In response to these allegations, Uyghur community leaders in Turkey strongly rejected attempts to associate the Uyghurs with terrorism. Seyyit Tumturk, the deputy chairman of the World Uyghur Congress and one of the best known leaders of the Uyghur community in Turkey, rejected the Chinese claims, arguing that these are the same old Chinese tactics used to criminalize the Uyghurs in the eyes of the international community. However, according to Tumturk, the “World Uyghur Congress and its members around the world operate under international law and you could not even find a single member of Uyghur communities who has faced any investigations in the democratic world” (Author’s interview, September 18).

The Chinese Government argues that the Uyghur attacks are well-orchestrated around the world. For instance, the official Xinhua news agency reports, “Only hours after the riots started in Urumqi… groups of Uyghurs gathered at China’s foreign missions to throw stones, eggs and Molotov cocktails (, July 12). Seyyit Tumturk stated that at the same time as the July 5 Urumqi riot, “Uyghurs were protesting the Chinese government at the Chinese Consulate in Istanbul.” Tumturk rejects the Chinese allegations of well-orchestrated attacks on Chinese foreign missions and describes the timing of the two events on the same day as a “coincidence.” (Author’s interview, September 18)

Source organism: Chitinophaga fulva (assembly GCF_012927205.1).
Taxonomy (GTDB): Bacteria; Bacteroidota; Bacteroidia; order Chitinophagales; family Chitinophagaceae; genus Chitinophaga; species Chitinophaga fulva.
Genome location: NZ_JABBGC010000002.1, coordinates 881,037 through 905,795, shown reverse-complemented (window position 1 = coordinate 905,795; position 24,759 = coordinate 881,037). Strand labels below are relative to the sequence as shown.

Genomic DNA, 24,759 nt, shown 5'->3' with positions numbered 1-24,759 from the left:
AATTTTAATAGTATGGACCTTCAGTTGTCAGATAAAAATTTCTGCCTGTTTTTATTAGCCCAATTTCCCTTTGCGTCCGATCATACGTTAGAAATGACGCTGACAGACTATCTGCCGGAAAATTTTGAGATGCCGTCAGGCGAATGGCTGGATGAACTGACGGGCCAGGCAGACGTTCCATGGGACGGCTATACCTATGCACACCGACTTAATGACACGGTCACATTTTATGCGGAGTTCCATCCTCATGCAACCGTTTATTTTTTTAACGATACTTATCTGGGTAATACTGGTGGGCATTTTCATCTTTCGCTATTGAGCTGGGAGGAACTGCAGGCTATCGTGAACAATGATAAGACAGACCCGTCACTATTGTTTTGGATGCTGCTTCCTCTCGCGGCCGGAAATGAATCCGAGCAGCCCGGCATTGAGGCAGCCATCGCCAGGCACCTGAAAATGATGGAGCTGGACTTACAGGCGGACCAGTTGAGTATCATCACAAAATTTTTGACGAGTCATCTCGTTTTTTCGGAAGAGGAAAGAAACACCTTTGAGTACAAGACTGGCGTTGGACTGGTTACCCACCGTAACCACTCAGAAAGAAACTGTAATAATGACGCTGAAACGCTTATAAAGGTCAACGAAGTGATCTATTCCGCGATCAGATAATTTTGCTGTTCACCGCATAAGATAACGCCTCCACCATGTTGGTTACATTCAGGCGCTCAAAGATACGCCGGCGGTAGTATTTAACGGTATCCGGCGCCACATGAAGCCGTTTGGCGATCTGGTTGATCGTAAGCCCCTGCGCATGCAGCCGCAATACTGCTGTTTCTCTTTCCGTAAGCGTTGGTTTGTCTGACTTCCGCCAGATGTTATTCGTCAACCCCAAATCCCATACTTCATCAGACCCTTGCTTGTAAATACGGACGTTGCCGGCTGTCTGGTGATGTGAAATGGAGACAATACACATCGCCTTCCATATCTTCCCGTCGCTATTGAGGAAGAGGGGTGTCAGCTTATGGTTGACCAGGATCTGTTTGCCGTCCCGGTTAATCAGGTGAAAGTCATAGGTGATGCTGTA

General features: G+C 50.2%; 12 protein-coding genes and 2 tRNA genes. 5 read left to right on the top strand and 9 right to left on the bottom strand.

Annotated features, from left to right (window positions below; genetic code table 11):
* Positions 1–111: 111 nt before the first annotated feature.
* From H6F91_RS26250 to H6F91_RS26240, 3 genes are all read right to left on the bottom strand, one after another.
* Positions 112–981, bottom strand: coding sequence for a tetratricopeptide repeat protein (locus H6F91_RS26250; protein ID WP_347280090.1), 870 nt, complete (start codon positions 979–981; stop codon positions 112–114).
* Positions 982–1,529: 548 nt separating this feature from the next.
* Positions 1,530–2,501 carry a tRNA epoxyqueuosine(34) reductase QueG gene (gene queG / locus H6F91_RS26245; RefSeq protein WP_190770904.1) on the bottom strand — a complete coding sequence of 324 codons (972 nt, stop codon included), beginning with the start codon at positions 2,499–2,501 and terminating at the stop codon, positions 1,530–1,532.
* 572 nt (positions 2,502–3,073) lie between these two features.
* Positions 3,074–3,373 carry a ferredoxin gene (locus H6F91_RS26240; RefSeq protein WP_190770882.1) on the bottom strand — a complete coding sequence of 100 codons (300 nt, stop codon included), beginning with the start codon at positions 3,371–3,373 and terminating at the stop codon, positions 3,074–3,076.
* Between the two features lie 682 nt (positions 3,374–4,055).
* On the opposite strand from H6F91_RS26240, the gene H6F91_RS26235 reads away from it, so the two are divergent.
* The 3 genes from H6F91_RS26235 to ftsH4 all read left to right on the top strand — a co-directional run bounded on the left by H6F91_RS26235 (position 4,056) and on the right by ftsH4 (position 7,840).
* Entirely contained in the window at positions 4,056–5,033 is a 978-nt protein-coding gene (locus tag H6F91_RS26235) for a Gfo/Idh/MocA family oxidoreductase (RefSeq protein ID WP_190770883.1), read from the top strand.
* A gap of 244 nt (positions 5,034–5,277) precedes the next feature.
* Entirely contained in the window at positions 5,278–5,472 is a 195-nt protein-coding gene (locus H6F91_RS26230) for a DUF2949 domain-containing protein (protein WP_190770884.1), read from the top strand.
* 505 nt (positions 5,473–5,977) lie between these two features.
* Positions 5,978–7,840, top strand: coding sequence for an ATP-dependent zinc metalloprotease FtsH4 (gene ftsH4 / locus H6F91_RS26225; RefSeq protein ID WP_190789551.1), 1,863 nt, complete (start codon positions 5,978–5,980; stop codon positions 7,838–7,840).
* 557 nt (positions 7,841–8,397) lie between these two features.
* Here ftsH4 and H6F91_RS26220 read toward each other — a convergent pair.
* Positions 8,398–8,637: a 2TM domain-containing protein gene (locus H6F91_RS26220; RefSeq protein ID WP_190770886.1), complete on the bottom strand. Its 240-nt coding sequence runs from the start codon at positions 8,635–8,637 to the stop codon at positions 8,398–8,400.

Due to the alleged presence of Uyghur militants in al-Qaeda networks, China attempts to relate all Uyghur demands and peaceful political activities to terrorism. In fact, after the riot in Urumqi, the Chinese embassy in Algiers warned Chinese citizens in Algeria of an al-Qaeda threat to Chinese workers in the nation after a London-based risk analysis firm claimed to have seen an al-Qaeda in the Islamic Maghreb (AQIM) document threatening such attacks (AFP, July 15).